Triumph in Adversity

 

Written by Melanie Phillips Clemens in the October 2011 Issue

Automobile accidents claim the lives of more than 40,000 Americans annually, according to studies by the National Highway Traffic Safety Administration. Many crash victims survive but are left with physical reminders of the tragedy they’ve endured. For Lindsy Neely, injuries that could’ve destroyed her became the blessing she never imagined.


Born and raised in Edmond, Neely graduated from Edmond Memorial in 1993. While majoring in Interior Design at UCO, an accident forever altered the course of her life. “On my 21st birthday, my life turned upside-down. While driving to meet my mom to tan and go shopping, a car pulled out, hitting my car and  pushing me into oncoming traffic where I was hit on the driver’s side. The older gentleman who first hit me was going to a funeral. My heart goes out to him; maybe his mind was on that. Thankfully, everyone lived,” said Neely. The impact knocked Neely unconscious while paramedics spent 45 minutes cutting the car to get her out. With multiple injuries including head trauma, doctors were uncertain if she would live.


“I was in a coma for 8 ½ days with a broken neck, five broken ribs, three broken pelvic bones, a broken tail bone, broken left arm and leg along with a crushed pancreas and fractured spleen. Both of my lungs collapsed and I had a brain injury. Because they didn’t know who I was, they entered me in the hospital as Jane Doe. When they made contact with my parents, they told them nothing which made my mom think I was dead. At the time, my dad was an associate pastor at Henderson Hills Baptist Church. There were many people from the church praying, nurturing my family and bringing them food during that time,” said Neely. After 52 days, Neely left the hospital fully recovered except for the short-term memory loss that brought unexpected challenges.


“At first I was very discouraged and mad at God because I didn’t see anything good in this. I had to relearn how to walk and talk. I could no longer live on my own and had to move back in with my mom and dad. I lost my friends and was unable to go school. My driver’s license was swept away automatically because of my head injury,” said Neely. Even though doctors recommended 24-hour treatment out of state, Neely’s parents chose local therapy believing that familiarity would help her recover. She spent 3 ½ months in therapy to cope with the memory loss. Neely became involved in the Think First Foundation, a program designed to raise awareness for teenagers to reduce the risk for brain and spinal cord injury from motor vehicle crashes, violence, sports and recreation. “We went to schools before prom and shared our stories. It was a job for me,” said Neely.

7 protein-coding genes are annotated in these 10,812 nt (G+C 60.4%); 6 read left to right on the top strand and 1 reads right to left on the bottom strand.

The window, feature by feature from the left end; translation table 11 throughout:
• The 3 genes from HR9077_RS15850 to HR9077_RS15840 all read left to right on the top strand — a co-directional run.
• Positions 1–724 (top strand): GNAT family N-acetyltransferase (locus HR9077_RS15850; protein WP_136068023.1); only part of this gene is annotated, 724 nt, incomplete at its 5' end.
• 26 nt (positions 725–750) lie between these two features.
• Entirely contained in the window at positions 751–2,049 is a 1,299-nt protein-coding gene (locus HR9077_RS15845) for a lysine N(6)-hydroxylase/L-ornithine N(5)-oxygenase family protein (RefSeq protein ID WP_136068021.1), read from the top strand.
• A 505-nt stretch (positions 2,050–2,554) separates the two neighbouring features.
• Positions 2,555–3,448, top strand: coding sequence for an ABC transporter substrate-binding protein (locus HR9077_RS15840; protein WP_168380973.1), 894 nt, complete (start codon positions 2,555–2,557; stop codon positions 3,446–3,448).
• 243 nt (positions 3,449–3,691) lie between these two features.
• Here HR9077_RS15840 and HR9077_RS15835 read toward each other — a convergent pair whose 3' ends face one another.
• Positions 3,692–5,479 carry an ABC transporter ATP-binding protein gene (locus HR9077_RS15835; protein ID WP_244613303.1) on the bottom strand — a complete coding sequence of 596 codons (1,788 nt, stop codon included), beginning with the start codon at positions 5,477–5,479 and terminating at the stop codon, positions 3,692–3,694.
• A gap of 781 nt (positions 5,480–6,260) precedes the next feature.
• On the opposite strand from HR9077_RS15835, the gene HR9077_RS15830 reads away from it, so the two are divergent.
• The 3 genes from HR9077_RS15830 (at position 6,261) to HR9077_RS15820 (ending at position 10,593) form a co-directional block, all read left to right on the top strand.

A former professor offered Neely an opportunity to come back to drafting class for free. “He was kind and supportive, letting me attend class to see if I could do the work. I fell in love with design again but had to take another class that required more memory and I couldn’t do it. I’d taken an art class before the wreck so I decided to take another one. I never thought I’d enjoy art because I’d never painted before but I loved it. I feel free when I paint. It’s as if God said, ‘I’m taking this but I’m giving you this instead,’” said Neely. She graduated from UCO in 2002 with a degree in graphic arts.


Eventually, Neely sought employment through an agency that helps people with brain injuries, but she had no success. “Thankfully, my orthopedic surgeon, Dr. Johnson, hired me to work in his office,” said Neely. “After a year, I felt like God had something more for me.” While working for Johnson, Neely met celebrity Mark Harmon. At the urging of Johnson, she began painting for Harmon’s charity events and has painted about 10 paintings for their fundraising auctions. Neely still does commissioned paintings but her greatest joy is teaching art each summer. “I work mostly with children and love it. I’ve taught an adult art class and hope to teach more,” she said.


Discovering a love for art wasn’t the only good that came from this adversity. Neely shared, “God took this and turned it. My family is much closer now. I’ve reunited with friends that I’d been separated from. One of them stayed with me after the wreck and we’ve been friends ever since. It’s a blessing that I started painting because everything else takes longer for me to do. Even though I love it, I’m not here to paint; I’m here to
serve God.”


To view Lindsy Neely’s artwork, visit originalmemories.blogspot.com. For art lessons, call 326-5797 or email [email protected]

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